The first static fire test of the C25 cryogenic stage was conducted on 25 January 2017 at the ISRO Propulsion Complex (IPRC) facility at Mahendragiri, Tamil Nadu. The stage was tested for a duration of 50 seconds and had nominal performance.[35]

A second static fire test for the full in-flight duration of 640 seconds was completed on 17 February 2017.[36] This test demonstrated the repeatability of the engine performance along with its sub-systems, including the thrust chamber, gas generator, turbopumps and control components for the full duration. All of the engine parameters had nominal performance.[36]

Modifications after LVM3-X[edit]

GSLV Mk III in Flight X configuration

After the suborbital test flight of GSLV Mk III, certain modifications were made to the vehicle to improve its performance. The propellant grain geometry of head end segment was changed to a 13-lobed star configuration from a 10-lobed slotted configuration and propellant load was reduced to 205 tonnes (452,000 lb) to improve performance during transonic phase of launch.[37] The CFRP payload fairing was modified to ogive shape, and the S200 booster nosecones were slanted to improve aerodynamic performance. The open inter-tank structure of the C25 cryogenic stage was redesigned to be enclosed for better aerodynamic performance.[37]

Vehicle design[edit]

S200 strap-ons

The first stage consists of two S200 solid motors, also known as Large Solid Boosters (LSB) attached to the core stage. Each booster is 3.2 metres (10 ft) wide, 25 metres (82 ft) long, and carries 207 tonnes (456,000 lb) of HTPB based propellant in three segments with casings made out of M250 maraging steel. It is the largest solid-fuel booster after the Space Shuttle SRBs and Ariane 5 SRBs. The flex nozzles can be vectored up to ±8° using electro-hydraulic actuators operating in blow-down mode and are used for vehicle control during the initial ascent phase.[38][39][40] Hydraulic fluid for operating these actuators is stored in externally mounted cylindrical tank at the base of each booster.[41] These boosters burn for 130 seconds and produce an average thrust of 3,578.2 kilonewtons (804,400 lbf) and a peak thrust of 5,150 kilonewtons (1,160,000 lbf) each.[39][9]

L110 Liquid Stage at the Stage Preparation Facility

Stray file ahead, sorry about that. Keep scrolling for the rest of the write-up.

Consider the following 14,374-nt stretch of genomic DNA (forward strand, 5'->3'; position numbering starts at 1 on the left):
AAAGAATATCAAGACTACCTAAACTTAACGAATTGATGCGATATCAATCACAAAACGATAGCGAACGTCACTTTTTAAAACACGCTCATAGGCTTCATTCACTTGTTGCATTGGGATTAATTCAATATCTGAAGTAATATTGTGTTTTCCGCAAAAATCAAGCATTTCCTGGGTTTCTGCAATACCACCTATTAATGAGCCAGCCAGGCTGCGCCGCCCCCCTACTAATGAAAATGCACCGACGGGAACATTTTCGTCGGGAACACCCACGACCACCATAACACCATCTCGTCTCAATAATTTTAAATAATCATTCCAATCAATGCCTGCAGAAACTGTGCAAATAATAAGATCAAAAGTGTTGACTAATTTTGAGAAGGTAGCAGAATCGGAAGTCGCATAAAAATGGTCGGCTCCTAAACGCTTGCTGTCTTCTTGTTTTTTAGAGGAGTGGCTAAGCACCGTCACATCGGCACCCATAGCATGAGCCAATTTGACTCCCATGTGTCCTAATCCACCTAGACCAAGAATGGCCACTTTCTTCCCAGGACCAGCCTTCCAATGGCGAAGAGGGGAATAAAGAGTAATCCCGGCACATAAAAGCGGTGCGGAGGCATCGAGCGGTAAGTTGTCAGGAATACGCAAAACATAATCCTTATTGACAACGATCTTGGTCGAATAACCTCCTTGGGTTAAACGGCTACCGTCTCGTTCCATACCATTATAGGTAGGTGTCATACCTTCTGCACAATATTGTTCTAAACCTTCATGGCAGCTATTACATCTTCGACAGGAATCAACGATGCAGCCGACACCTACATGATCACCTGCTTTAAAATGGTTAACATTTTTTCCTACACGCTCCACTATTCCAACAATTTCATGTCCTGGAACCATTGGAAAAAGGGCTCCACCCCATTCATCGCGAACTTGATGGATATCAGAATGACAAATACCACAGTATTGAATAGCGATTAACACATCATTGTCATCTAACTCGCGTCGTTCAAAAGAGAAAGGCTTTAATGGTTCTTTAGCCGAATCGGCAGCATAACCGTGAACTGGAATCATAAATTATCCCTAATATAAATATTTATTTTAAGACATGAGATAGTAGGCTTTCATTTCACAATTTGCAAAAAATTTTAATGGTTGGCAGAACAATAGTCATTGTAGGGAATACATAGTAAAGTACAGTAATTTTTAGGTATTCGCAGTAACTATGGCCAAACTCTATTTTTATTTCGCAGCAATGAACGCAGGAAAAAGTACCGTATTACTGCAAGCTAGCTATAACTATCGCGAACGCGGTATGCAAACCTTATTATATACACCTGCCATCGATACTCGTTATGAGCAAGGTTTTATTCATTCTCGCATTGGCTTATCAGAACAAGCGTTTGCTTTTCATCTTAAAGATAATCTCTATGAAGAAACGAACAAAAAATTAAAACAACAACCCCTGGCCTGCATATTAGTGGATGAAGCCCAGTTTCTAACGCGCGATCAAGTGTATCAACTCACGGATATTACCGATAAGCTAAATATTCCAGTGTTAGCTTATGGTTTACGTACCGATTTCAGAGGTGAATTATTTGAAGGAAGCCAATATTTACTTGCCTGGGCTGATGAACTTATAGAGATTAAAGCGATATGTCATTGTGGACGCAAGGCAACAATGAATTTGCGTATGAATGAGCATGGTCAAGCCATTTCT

The second stage, designated L110, is a liquid-fueled stage that is 21 metres (69 ft) tall and 4 metres (13 ft) wide, and contains 110 metric tons (240,000 lb) of unsymmetrical dimethylhydrazine (UDMH) and nitrogen tetroxide (N2O4). It is powered by two Vikas 2 engines, each generating 766 kilonewtons (172,000 lbf) thrust, giving a total thrust of 1,532 kilonewtons (344,000 lbf).[13][14] The L110 is the first Indian clustered liquid-fueled engine. The Vikas engines uses regenerative cooling, providing improved weight and specific impulse compared to earlier Indian rockets.[39][42] Each Vikas engine can be individually gimbaled to control vehicle pitch, yaw and roll control. The L110 core stage ignites 114 seconds after liftoff and burns for 203 seconds.[39][14] Since L110 stage is air-lit, its engines need shielding during flight from hot exhaust of burning S200 boosters and reverse flow of gases by a 'nozzle closure system' which gets jettisoned prior to L110 ignition.[43]

C25 cryogenic stage

The cryogenic upper stage, designated C25, is 4 metres (13 ft) in diameter and 13.5 metres (44 ft) long, and contains 28 metric tons (62,000 lb) of propellant LOX and LH2, pressurized by helium stored in submerged bottles.[42][44] It is powered by a single CE-20 engine, producing 200 kN (45,000 lbf) of thrust. CE-20 is the first cryogenic engine developed by India which uses a gas generator, as compared to the staged combustion engines used in GSLV.[45]

The CFRP composite payload fairing has a diameter of 5 metres (16 ft) and a payload volume of 110 cubic metres (3,900 cu ft).[8]

Variants and upgrades[edit]

Mating with semi-cryogenic stage[edit]

The L110 core stage in GSLV Mk III is planned to be replaced by a kerolox stage powered by SCE-200[46] to increase its payload capacity to 7.5 metric tons (17,000 lb) to GTO.[47] SCE-200 uses kerosene instead of UDMH as fuel and can exert a thrust of around 200 tonnes. Four of such engines can be clustered in a rocket without strap on boosters to deliver up to 10 tonnes (22,000 lb) to GTO.[48]

The hydrolox upper stage C25 with nearly 25 t (55,000 lb) propellant load will be converted into C32 with higher propellant load of 32 t (71,000 lb). Total mass of avionics will be brought down by the use of miniature versions.[49] On 30 November 2020, Hindustan Aeronautics Limited delivered an aluminium alloy based cryogenic tank, namely C32-LH2 to ISRO. The tank has capacity to accommodate 5,755 kg (12,688 lb) of fuel in a volume of 89 m3 (3,100 cu ft), designed to increase payload capacity of GSLV Mk III.[50][51]

The SCE-200 powered version will not be used for the crewed mission of the Gaganyaan spacecraft.[52][53]

In September 2019, a report quoted S. Somanath, director of VSSC who said that semi-cryogenic engine was ready for testing to begin. SCE-200 is reported to be based on Ukrainian RD-810.[54]